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Urology. 2014 Jan;83(1):22-7. doi: 10.1016/j.urology.2013.09.017. Epub 2013 Nov 11.

OnabotulinumtoxinA office treatment for neurogenic bladder incontinence in Parkinson's disease.

Author information

  • 1Department of Urology, Stanford University School of Medicine, Stanford, CA. Electronic address: rua@stanford.edu.
  • 2Department of Urology, Stanford University School of Medicine, Stanford, CA.

Abstract

OBJECTIVE:

To evaluate safety and effectiveness of low-dose (100 U) onabotulinumtoxinA (onabotA) bladder injections as an office procedure with topical anesthesia only for patients with Parkinson's disease (PD) and incontinence.

METHODS:

Qualified patients who failed oral antimuscarinic agents participated in an open-label study. They discontinued antimuscarinics, provided a King's Health Questionnaire (KHQ), voiding symptom score, and 3-day voiding diary. Free uroflowmetry with post-void ultrasounds and cystometrogram pressure/flow studies were performed. Patients underwent flexible cystoscopy and injections of onabotA 100 U (10 U/mL) dispersed into 10-20 submucosal/detrusor sites of the bladder, including the trigone. Voiding diaries, questionnaires, and free uroflowmetry with post-void ultrasound residual urine measurements were repeated after 1, 3, and 6 months.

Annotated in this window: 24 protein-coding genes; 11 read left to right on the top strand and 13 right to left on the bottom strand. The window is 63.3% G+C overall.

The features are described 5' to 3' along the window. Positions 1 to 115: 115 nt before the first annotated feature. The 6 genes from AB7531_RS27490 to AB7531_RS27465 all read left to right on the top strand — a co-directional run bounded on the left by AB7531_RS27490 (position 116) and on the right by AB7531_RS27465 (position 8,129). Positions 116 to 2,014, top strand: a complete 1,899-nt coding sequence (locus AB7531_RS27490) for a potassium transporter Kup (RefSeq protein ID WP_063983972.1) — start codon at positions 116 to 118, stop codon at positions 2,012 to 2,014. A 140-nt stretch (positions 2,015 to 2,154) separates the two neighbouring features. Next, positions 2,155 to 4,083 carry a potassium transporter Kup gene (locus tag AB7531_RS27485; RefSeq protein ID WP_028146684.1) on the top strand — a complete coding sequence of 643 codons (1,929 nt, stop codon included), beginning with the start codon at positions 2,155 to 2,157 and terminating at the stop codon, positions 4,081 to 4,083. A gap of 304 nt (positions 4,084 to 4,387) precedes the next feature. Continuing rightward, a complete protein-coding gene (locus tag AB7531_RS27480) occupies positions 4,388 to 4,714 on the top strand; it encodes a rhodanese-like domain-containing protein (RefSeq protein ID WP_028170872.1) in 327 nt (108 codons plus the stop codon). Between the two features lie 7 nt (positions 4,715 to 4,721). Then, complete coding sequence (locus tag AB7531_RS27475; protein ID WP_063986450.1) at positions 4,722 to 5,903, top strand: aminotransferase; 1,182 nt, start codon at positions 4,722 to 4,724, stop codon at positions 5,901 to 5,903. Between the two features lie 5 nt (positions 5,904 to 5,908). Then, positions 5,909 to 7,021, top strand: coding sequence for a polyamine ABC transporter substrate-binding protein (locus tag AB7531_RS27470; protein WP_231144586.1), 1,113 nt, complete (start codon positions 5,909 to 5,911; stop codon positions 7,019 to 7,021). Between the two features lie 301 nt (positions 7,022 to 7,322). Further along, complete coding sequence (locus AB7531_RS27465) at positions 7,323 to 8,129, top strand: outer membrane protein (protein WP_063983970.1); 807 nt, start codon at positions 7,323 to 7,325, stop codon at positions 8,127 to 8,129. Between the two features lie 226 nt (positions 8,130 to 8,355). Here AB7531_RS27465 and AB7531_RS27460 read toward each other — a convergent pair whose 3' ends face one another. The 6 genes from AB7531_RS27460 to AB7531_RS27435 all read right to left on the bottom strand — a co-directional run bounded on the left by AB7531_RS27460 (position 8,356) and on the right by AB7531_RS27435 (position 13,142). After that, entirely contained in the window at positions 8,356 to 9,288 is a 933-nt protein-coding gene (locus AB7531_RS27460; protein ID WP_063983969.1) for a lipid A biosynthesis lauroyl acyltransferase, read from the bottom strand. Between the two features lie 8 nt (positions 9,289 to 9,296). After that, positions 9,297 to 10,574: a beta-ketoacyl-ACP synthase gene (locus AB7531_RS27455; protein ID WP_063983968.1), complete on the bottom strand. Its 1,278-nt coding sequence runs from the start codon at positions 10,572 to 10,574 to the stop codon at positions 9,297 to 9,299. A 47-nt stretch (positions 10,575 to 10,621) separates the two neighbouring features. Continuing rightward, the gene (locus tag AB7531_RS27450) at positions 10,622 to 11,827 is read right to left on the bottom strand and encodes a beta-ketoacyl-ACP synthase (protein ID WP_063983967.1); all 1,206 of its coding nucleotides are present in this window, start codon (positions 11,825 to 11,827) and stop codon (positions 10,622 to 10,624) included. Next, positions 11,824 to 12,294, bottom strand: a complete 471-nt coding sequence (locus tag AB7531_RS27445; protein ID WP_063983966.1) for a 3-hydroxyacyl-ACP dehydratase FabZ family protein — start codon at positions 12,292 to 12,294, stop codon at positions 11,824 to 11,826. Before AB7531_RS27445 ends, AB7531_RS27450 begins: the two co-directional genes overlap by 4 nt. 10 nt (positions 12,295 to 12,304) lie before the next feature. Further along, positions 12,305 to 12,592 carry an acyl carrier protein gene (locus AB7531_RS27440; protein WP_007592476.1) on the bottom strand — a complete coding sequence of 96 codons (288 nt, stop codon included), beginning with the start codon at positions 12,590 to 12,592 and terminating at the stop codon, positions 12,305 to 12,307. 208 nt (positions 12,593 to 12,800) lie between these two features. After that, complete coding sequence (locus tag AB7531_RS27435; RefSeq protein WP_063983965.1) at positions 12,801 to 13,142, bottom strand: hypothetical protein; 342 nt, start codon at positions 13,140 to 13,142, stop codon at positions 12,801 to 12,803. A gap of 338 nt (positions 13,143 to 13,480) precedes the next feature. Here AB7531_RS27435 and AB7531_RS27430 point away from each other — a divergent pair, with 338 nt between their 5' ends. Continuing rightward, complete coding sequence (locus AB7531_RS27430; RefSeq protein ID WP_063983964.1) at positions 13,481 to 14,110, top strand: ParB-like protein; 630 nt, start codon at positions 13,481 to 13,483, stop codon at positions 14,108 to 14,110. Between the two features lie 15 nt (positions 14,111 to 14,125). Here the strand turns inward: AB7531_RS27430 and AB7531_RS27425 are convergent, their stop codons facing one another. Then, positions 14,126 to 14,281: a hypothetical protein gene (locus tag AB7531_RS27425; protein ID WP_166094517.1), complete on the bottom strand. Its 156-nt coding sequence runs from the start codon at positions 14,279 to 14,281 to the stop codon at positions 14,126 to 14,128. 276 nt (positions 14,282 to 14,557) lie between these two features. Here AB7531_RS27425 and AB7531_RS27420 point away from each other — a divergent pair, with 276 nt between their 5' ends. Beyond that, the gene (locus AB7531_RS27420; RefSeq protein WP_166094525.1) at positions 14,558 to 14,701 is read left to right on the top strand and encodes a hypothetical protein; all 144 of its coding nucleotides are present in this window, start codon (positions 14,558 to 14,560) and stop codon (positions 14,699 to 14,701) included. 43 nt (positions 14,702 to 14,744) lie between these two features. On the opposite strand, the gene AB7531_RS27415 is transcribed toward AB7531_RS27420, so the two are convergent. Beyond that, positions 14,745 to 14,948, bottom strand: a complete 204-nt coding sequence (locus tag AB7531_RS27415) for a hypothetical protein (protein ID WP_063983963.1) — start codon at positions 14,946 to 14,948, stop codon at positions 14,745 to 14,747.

RESULTS:

Twelve men and 8 women were treated: mean age, 70.4 years; duration of disease, 10.6 years; median bladder contraction volume, 115 mL; maximum bladder pressure, 62 cm; and post-void volume, 9 mL. Moderate to marked symptom relief at 3 months and a 50% incontinence decrease over 6 months relative to pretreatment was reported in 59% patients (P ≤.02); 5 patients failed to complete the 6-month endpoint. No urinary retention required catheterization.

CONCLUSION:

Office cystoscopy with low-dose onabotA injection treatment is a potential long-term management strategy for patients with PD and urinary incontinence who fail oral antimuscarinic agents. The treatment seems to be safely utilized for older men with BPH as well as women with potential hypoactive detrusor function.

Copyright © 2014 Elsevier Inc. All rights reserved.

PMID:
24231202
[PubMed - indexed for MEDLINE]
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